To close, we must not lose sight of the paradox that race is an ephemeral, elusive, imaginary construct. At the same time, race has real, profound, and lived consequences for students who are sorted across the different boxes. We are right to challenge the purpose and consequences of racial and ethnic categories, including their applicability to the students we serve. Going a step further, the field should seek to better understand how these categories intersect with other identities, such as class, gender, sexuality, country of origin, religion, and the differently abled (Crenshaw 1989). To achieve the goals of inclusive diversity and academic excellence, higher education institutions must of necessity compile the most reliable, comprehensive, informative data possible. When used critically and judiciously, data categorized by race and ethnicity can provide valuable information to help guide efforts to address persistent inequities in higher education.


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Bonilla-Silva, Eduardo. 2017. Racism Without Racists: Color-Blind Racism and the Persistence of Racial Inequality in America. 3rd ed. Lanham, MD: Rowman & Littlefield Publishers.

Chang, Mitchell J. 2011. “Battle Hymn of the Model Minority Myth.” Amerasia Journal 37 (2): 137–143.

Chang, Mitchell J., Mike Hoa Nguyen, and Kapua L. Chandler. 2015. “Can Data Disaggregation Resolve Blind Spots in Policy Making? Examining a Case for Native Hawaiians.” APPI Nexus: Policy, Practice, and Community 13 (1–2): 295–320.

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Crenshaw, Kimberlé. 1989. “Demarginalizing the Intersection of Race and Sex: A Black Feminist Critique of Antidiscrimination Doctrine, Feminist Theory, and Antiracist Politics.” The University of Chicago Legal Forum 1989 (1): 139–167.

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Harmon, Noel. 2018. “The Reality of Asians and Higher Education Access.” Inside Higher Ed, November 26, 2018. asians.

Harper, Shaun R. 2012. “Race Without Racism: How Higher Education Researchers Minimize Racist Institutional Norms.” The Review of Higher Education 36 (1): 9–29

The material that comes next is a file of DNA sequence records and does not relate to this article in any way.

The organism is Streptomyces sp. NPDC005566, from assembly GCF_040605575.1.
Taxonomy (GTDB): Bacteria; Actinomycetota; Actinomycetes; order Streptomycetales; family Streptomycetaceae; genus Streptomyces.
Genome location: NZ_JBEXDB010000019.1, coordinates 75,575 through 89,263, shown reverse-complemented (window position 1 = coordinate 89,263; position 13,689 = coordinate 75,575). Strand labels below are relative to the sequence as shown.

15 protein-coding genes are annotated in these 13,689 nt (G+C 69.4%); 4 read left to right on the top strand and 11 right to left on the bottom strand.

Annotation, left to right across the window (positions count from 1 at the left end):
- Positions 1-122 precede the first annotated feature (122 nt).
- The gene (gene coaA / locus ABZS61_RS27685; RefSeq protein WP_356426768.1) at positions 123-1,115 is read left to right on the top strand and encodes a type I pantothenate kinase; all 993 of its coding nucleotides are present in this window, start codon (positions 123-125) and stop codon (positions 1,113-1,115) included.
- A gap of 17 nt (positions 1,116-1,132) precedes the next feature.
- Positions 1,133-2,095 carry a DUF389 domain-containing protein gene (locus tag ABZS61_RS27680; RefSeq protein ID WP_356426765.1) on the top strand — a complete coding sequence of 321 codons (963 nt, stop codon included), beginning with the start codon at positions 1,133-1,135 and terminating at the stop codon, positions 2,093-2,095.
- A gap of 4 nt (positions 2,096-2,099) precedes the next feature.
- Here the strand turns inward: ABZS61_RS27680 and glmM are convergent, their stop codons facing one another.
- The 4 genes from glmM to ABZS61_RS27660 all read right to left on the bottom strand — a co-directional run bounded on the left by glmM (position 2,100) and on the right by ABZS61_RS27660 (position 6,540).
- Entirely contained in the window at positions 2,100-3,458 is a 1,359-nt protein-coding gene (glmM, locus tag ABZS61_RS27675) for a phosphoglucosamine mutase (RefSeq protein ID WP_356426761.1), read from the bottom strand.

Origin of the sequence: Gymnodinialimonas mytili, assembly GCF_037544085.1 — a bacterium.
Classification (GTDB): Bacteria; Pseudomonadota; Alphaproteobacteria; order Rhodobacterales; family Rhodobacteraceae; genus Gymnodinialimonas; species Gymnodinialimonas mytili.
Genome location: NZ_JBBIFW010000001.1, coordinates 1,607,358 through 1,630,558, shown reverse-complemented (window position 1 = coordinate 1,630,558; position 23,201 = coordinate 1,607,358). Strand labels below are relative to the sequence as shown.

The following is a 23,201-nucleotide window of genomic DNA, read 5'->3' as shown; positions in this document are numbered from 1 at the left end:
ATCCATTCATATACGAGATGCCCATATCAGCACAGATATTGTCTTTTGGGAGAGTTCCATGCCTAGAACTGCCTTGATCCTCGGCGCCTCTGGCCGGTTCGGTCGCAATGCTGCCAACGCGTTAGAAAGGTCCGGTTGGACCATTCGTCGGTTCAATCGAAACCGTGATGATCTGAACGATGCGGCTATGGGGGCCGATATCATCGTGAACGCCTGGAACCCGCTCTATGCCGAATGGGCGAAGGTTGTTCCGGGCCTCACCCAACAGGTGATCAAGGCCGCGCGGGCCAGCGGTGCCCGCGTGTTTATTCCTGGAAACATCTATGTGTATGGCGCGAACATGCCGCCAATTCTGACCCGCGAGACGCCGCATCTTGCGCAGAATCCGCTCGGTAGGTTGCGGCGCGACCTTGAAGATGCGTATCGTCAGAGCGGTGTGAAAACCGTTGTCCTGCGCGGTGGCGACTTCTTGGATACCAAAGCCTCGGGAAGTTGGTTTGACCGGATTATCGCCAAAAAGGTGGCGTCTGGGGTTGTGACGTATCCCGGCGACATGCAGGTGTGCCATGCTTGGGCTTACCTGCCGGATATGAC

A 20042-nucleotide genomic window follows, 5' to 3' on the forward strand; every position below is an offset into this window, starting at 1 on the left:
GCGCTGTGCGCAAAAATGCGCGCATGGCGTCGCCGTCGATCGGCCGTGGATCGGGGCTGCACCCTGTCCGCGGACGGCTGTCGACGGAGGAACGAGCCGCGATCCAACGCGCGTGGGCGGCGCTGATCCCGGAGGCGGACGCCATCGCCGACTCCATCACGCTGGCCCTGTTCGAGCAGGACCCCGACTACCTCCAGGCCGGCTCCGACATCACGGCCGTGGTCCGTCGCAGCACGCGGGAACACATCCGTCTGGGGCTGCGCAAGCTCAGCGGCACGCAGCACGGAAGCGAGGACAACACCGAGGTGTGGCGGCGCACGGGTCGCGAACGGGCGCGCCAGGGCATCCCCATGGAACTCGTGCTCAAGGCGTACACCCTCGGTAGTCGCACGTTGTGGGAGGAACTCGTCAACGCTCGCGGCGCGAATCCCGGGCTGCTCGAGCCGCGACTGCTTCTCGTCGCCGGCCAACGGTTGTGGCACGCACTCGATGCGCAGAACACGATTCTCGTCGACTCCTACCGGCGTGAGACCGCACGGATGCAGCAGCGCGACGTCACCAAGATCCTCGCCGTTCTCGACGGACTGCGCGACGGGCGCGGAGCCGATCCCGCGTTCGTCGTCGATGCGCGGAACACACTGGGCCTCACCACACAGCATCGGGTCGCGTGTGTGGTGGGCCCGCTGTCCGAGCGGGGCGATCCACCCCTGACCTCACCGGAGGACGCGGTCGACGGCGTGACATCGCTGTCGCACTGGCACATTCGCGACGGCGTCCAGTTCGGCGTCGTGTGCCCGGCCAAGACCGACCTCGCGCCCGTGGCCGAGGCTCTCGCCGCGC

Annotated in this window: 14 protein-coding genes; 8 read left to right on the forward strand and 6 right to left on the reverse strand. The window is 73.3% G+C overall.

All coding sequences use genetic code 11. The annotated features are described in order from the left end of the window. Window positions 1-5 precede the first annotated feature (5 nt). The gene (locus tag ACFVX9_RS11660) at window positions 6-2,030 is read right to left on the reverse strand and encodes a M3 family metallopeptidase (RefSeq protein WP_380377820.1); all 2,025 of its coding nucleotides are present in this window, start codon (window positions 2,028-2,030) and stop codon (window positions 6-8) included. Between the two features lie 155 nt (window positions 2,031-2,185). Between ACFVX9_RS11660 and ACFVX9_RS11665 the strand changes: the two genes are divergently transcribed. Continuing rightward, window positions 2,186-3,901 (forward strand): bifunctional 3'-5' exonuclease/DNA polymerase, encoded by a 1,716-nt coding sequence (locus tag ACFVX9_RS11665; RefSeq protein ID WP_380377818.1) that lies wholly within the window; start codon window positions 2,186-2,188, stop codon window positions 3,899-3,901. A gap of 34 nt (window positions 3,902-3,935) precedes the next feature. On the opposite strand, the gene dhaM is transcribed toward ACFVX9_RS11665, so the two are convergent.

Ladson-Billings, Gloria. 1998. “Just What Is Critical Race Theory and What’s It Doing in a Nice Field Like Education?” International Journal of Qualitative Studies in Education 11 (1): 7–24.

Moses, Michele S., Daryl J. Maeda, and Christina H. Paguyo. 2019. “Racial Politics, Resentment, and Affirmative Action: Asian Americans as ‘Model’ College Applicants.” The Journal of Higher Education 90 (1): 1-26.

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Teranishi, Robert T. 2007. “Race, Ethnicity, and Higher Education Policy: The Use of Critical Quantitative Research.” New Directions for Institutional Research 2007 (133): 37–49.

University of California. n.d. “CA’s Freshman Diversity Pipeline to UC.”

[1] For a discussion of the model minority myth see

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About the Author

Walter Allen, Distinguished Professor of Education and of Sociology and Allan Murray Cartter Chair in Higher Education, University of California, Los Angeles

Chantal Jones, Doctoral Candidate in Higher Education and Organizational Change, Graduate School of Education and Information Studies, University of California, Los Angeles

Channel McLewis, Doctoral Candidate in Higher Education and Organizational Change, Graduate School of Education and Information Studies, University of California, Los Angeles